I was fortunate to get a copy of A History of Hand Knitting by Richard Rutt (with a foreward by Meg Swanson) published by Interweave Press in 1987 through inter-library loan. There must not be too many copies of it available as mine came from an out of state library. This 248-page book was fascinating to read and includes many black and white photographs I've never seen before. It is an extensive history beginning with a chapter entitled Before 1500. Other chapters include Henry VIII to the Commonwealth, the Restoration to 1835, the Victorian age, the first World War and After, Some Local Traditions of the British Isles, the Americas, and Eastern Knitting. It also has an historical glossary, a bibliography, and an index.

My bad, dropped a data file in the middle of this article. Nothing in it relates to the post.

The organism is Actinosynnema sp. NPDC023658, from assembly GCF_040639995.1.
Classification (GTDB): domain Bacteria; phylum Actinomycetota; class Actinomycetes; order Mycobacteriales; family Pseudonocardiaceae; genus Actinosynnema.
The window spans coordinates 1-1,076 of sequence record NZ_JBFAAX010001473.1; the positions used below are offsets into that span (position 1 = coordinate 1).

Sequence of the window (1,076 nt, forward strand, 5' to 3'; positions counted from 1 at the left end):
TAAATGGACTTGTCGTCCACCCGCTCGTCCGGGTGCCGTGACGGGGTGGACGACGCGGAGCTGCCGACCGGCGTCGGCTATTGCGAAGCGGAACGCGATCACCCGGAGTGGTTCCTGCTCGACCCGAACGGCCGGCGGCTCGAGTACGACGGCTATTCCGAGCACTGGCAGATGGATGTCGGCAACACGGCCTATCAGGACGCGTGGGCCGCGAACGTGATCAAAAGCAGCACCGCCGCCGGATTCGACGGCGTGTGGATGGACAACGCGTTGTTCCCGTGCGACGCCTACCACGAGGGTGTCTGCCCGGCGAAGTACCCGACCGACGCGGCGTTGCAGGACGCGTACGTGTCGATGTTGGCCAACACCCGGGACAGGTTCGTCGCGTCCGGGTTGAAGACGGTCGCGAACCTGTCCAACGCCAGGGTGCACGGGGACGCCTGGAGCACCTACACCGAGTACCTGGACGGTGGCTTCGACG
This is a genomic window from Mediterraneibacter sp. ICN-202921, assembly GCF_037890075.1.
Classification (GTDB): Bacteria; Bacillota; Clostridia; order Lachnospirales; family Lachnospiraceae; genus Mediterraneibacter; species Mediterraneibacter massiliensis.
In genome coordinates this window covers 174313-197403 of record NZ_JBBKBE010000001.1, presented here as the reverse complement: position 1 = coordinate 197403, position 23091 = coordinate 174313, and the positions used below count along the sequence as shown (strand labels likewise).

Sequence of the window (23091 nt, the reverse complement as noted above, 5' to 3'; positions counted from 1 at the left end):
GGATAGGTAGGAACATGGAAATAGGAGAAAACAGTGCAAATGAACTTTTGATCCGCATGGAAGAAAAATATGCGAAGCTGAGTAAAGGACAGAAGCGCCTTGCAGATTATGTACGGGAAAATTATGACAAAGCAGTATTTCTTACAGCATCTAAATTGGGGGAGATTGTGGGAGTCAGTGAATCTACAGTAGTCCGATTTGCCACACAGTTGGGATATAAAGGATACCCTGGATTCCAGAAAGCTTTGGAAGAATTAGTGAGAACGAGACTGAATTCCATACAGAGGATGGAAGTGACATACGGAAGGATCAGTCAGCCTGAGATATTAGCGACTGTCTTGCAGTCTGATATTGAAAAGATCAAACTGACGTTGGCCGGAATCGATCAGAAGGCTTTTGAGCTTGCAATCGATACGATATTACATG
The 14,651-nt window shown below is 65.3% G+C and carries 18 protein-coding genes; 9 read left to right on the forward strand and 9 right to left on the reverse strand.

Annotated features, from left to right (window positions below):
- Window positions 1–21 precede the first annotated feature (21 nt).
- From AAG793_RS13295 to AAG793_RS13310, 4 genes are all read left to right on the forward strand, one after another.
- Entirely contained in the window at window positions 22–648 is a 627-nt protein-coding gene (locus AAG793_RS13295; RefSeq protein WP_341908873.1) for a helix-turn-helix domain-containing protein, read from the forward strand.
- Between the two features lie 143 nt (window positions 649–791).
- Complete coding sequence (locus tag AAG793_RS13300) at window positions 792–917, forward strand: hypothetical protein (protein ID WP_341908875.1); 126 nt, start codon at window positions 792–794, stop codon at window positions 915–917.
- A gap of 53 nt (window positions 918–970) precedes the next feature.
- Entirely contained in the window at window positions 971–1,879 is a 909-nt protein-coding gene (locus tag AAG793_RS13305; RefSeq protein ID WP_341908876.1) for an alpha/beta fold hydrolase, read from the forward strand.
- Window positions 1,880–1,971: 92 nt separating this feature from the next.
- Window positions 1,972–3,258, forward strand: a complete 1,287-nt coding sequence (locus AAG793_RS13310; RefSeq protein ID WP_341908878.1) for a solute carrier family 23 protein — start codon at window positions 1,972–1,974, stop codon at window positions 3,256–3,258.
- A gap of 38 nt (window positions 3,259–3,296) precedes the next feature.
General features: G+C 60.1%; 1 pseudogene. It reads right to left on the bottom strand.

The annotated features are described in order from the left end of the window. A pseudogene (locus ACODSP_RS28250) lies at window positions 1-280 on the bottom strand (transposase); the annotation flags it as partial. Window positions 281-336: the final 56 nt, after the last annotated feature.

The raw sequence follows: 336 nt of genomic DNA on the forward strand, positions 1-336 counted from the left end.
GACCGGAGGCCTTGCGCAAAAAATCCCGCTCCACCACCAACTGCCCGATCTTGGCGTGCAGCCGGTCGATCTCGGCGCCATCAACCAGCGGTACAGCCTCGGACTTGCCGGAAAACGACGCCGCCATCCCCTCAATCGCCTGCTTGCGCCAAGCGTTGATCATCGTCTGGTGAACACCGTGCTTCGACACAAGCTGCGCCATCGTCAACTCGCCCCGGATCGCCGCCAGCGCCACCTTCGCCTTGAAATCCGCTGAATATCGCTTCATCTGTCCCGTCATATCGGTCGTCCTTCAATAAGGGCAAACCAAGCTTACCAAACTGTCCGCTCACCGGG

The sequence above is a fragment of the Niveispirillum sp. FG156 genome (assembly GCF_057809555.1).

Of course, it includes nothing about the knitting renaissance of the past decade or so and I was especially amused by this section on the end of hand-knitted stockings on page 161 which begins
Socks and stockings were the most frequently hand-knitted garments from the beginning of popular knitting until the 1950s. Today they hardly can be seen, and only the old can remember how to turn a heel without referring to a book. The cheapness of machine-knit stockings, especially when produced in low-wage regions such as East Asia, has finally banished the home-made stocking. Home-made stockings, partly because of knitters' habits, partly because men liked them, survived in dwindling numbers until about 1970. A few patterns only remain in print; and hosiery wool, through still spun, is not readily available. Stockings were always dull work. Today's knitter expects more pleasure from the craft.
2 days ago